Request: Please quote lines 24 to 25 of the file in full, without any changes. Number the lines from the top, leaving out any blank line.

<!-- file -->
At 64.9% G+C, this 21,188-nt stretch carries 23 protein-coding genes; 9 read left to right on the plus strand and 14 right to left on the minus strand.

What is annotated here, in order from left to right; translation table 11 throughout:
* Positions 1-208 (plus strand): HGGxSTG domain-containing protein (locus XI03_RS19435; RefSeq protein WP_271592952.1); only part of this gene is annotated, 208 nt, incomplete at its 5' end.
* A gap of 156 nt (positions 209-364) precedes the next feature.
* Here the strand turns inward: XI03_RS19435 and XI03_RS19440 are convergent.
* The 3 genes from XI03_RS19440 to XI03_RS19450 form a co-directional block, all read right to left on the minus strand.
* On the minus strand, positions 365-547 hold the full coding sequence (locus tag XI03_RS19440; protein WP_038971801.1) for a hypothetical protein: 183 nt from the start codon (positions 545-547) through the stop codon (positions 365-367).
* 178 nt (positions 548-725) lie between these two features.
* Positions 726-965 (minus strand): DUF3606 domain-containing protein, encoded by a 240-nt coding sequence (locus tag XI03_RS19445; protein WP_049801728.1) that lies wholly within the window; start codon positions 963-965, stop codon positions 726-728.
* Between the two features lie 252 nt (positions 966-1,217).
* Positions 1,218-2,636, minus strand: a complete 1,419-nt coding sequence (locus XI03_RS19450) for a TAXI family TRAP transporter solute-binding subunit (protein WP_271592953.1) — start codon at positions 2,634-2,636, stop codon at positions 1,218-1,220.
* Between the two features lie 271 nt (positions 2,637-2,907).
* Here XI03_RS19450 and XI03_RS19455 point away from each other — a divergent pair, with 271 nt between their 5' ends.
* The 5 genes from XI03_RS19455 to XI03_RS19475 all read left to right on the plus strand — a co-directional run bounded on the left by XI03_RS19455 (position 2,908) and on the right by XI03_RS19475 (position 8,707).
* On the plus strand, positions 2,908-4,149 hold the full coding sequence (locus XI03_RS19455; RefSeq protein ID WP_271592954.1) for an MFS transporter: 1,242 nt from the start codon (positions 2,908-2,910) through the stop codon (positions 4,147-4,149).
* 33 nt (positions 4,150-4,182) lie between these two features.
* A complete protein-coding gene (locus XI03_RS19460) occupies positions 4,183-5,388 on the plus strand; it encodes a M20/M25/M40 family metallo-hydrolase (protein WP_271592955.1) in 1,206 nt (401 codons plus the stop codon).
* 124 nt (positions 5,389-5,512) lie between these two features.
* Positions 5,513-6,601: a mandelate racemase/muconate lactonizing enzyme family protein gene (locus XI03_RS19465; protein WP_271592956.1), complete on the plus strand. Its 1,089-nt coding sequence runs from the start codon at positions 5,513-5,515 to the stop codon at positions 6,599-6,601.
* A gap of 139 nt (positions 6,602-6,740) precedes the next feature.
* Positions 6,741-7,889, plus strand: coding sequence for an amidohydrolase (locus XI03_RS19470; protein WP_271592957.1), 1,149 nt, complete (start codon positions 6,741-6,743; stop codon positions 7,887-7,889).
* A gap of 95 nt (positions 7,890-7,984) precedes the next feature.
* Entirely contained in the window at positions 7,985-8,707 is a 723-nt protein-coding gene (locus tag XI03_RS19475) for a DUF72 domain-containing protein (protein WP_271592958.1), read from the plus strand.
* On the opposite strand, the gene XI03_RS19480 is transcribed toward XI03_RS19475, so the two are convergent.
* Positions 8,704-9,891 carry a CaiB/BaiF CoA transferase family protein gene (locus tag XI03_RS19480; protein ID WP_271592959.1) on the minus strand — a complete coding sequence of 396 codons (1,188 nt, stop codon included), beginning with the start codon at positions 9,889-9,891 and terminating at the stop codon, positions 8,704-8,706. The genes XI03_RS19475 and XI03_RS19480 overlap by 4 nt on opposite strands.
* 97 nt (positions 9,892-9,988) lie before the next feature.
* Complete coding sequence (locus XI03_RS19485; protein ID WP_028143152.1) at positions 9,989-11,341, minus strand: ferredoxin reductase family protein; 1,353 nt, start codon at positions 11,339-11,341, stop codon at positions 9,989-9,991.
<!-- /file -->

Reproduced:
* On the opposite strand, the gene XI03_RS19480 is transcribed toward XI03_RS19475, so the two are convergent.
* Positions 8,704-9,891 carry a CaiB/BaiF CoA transferase family protein gene (locus tag XI03_RS19480; protein ID WP_271592959.1) on the minus strand — a complete coding sequence of 396 codons (1,188 nt, stop codon included), beginning with the start codon at positions 9,889-9,891 and terminating at the stop codon, positions 8,704-8,706. The genes XI03_RS19475 and XI03_RS19480 overlap by 4 nt on opposite strands.